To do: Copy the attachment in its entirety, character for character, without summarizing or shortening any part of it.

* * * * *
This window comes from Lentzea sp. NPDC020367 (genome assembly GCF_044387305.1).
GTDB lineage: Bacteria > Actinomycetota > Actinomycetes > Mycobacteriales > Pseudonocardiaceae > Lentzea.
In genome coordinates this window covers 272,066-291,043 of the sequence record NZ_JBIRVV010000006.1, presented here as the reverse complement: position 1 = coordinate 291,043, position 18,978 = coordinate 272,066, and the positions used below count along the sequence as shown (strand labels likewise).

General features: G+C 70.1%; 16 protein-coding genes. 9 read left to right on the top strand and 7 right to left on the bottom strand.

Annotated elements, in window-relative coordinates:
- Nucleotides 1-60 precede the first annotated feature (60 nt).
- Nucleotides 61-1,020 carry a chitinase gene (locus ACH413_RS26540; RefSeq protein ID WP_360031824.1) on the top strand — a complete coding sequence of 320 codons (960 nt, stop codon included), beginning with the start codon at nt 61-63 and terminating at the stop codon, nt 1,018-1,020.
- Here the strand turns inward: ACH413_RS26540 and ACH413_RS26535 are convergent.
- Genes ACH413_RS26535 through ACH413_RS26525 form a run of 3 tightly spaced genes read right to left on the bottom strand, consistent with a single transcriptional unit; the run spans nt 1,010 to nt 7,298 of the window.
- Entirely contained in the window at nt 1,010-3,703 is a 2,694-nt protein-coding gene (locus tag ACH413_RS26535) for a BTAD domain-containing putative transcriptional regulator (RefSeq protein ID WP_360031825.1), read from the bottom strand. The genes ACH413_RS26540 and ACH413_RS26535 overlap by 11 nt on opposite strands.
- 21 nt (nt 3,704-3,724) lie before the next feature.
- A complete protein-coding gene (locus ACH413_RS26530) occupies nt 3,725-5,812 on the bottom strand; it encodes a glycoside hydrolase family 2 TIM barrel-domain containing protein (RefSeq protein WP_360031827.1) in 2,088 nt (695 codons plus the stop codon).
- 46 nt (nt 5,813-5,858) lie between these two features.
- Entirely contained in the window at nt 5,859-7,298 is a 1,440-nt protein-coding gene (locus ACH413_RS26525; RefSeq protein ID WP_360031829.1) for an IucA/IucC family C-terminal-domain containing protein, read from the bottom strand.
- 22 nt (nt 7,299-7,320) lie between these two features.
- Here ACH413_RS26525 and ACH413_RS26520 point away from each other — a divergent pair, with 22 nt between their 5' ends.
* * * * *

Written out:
This window comes from Lentzea sp. NPDC020367 (genome assembly GCF_044387305.1).
GTDB lineage: Bacteria > Actinomycetota > Actinomycetes > Mycobacteriales > Pseudonocardiaceae > Lentzea.
In genome coordinates this window covers 272,066-291,043 of the sequence record NZ_JBIRVV010000006.1, presented here as the reverse complement: position 1 = coordinate 291,043, position 18,978 = coordinate 272,066, and the positions used below count along the sequence as shown (strand labels likewise).

General features: G+C 70.1%; 16 protein-coding genes. 9 read left to right on the top strand and 7 right to left on the bottom strand.

Annotated elements, in window-relative coordinates:
- Nucleotides 1-60 precede the first annotated feature (60 nt).
- Nucleotides 61-1,020 carry a chitinase gene (locus ACH413_RS26540; RefSeq protein ID WP_360031824.1) on the top strand — a complete coding sequence of 320 codons (960 nt, stop codon included), beginning with the start codon at nt 61-63 and terminating at the stop codon, nt 1,018-1,020.
- Here the strand turns inward: ACH413_RS26540 and ACH413_RS26535 are convergent.
- Genes ACH413_RS26535 through ACH413_RS26525 form a run of 3 tightly spaced genes read right to left on the bottom strand, consistent with a single transcriptional unit; the run spans nt 1,010 to nt 7,298 of the window.
- Entirely contained in the window at nt 1,010-3,703 is a 2,694-nt protein-coding gene (locus tag ACH413_RS26535) for a BTAD domain-containing putative transcriptional regulator (RefSeq protein ID WP_360031825.1), read from the bottom strand. The genes ACH413_RS26540 and ACH413_RS26535 overlap by 11 nt on opposite strands.
- 21 nt (nt 3,704-3,724) lie before the next feature.
- A complete protein-coding gene (locus ACH413_RS26530) occupies nt 3,725-5,812 on the bottom strand; it encodes a glycoside hydrolase family 2 TIM barrel-domain containing protein (RefSeq protein WP_360031827.1) in 2,088 nt (695 codons plus the stop codon).
- 46 nt (nt 5,813-5,858) lie between these two features.
- Entirely contained in the window at nt 5,859-7,298 is a 1,440-nt protein-coding gene (locus ACH413_RS26525; RefSeq protein ID WP_360031829.1) for an IucA/IucC family C-terminal-domain containing protein, read from the bottom strand.
- 22 nt (nt 7,299-7,320) lie between these two features.
- Here ACH413_RS26525 and ACH413_RS26520 point away from each other — a divergent pair, with 22 nt between their 5' ends.